4 Kendrick Hall Zief Law Library Gleeson Library Harney Center John Lo Schiavo, S.J. Center for Science and Innovation Cowell Hall Kalmanovitz Hall 3 Ulrich Field University Center Malloy Hall Phelan Hall Memorial Gym Gillson Hall Hayes-Healy Hall Fulton House 4 Lone Mountain Parking Lot Lone Mountain Pacific Wing Lone Mountain Main Pacific Rim Conference Center Rossi Wing Loyola House 5 Turk Boulevard Lawn Underhill Complex School of Education 281 Masonic 6 6 th Avenue (Kaiser Parking Lot) Pedro Arrupe Residence Hall 7 Lo Schiavo Drive Loyola Village Lone Mountain Residence Hall Lone Mountain North Wing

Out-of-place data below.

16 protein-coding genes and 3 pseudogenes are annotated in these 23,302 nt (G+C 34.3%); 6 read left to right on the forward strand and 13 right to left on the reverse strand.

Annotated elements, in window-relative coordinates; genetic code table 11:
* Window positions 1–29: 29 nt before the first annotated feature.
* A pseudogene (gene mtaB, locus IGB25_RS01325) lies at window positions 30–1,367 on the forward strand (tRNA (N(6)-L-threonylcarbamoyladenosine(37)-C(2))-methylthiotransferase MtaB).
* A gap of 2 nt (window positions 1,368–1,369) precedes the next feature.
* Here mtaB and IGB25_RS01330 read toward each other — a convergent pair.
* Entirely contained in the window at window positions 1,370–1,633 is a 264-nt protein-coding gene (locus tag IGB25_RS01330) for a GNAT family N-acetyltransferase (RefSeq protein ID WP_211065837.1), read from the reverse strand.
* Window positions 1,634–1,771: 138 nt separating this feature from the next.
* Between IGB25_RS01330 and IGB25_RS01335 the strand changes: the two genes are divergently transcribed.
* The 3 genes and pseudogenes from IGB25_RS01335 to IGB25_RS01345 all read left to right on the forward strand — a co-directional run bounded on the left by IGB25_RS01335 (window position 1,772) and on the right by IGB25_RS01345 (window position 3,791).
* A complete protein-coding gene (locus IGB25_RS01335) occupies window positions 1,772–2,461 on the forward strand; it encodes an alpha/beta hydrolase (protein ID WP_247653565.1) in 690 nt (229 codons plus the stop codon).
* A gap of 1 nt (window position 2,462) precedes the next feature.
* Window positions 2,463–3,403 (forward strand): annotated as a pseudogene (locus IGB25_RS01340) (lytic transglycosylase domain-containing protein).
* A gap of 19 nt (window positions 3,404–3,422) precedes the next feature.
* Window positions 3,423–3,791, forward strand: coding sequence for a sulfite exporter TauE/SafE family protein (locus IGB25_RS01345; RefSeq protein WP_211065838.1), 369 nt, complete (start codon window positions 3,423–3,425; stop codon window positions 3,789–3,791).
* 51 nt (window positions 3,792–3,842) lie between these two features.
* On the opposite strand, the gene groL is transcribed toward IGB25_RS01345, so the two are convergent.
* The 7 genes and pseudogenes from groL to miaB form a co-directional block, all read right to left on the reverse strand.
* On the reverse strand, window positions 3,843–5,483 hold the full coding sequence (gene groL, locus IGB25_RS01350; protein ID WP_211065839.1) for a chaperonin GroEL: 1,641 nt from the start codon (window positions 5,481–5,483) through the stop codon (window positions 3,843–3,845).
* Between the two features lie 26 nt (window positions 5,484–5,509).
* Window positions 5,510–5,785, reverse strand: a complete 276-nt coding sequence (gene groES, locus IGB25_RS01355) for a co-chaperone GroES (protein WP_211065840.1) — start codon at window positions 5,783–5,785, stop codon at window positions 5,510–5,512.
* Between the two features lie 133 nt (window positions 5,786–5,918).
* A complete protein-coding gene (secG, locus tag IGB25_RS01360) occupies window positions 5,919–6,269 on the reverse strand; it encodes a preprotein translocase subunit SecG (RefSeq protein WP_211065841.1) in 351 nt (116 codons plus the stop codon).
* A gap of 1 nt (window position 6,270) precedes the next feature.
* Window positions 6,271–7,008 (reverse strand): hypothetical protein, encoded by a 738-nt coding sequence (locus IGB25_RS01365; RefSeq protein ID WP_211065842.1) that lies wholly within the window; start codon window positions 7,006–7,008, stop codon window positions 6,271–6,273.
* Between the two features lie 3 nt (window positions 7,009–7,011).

5 Building Marshal s General Responsibilities A fully-prepared Building Marshal is responsible for the following which are in compliance with The California Health and Safety Code, The California Code of Regulations, and the California Fire Code. Know the behavior objectives of Emergency Response Procedures. Proper handling of an emergency saves lives. Critical success factors include: Clear thinking Quick actions Calm leadership Form a building emergency team and know the other Building Marshals on your floor and in your building. Meet with them to decide who will be the Lead Building Marshal. Also, make sure your flood and building has the following Emergency Assistants: an Assistant Building Marshal, a Disability Assistant, Stair Monitors, a Relocation Monitor, and Search Monitors. Know the various Building Marshal roles Know the people who work in your immediate area. Identify employees who may require special assistance in an emergency Know the location of the fire extinguishers and how to use them Take emergency training, including first aid, CPR, and Neighborhood Emergency Response Team (NERT) classes (voluntary) Know the location of any first aid cabinets and emergency supplies Know the location of stairwell exits and a direct route to each Know the alternate evacuation routes if you encounter obstacles Know the relocation site and routes to them Know how to contact Public Safety in an emergency: (Emergency Dispatch) Periodically conduct an inspection of exits, exit pathways, exit lighting, extinguishers, and door closing devices. Report deficiencies to the building management and department management. Maintain a current list of Department employees to facilitate in verifying staff at a relocation or shelter-in-place site. Establish a system of replacements for Building Marshals to account for personnel absences and departures (vacations, class, turnover, etc.) Direct an evacuation or a shelter-in-place situation.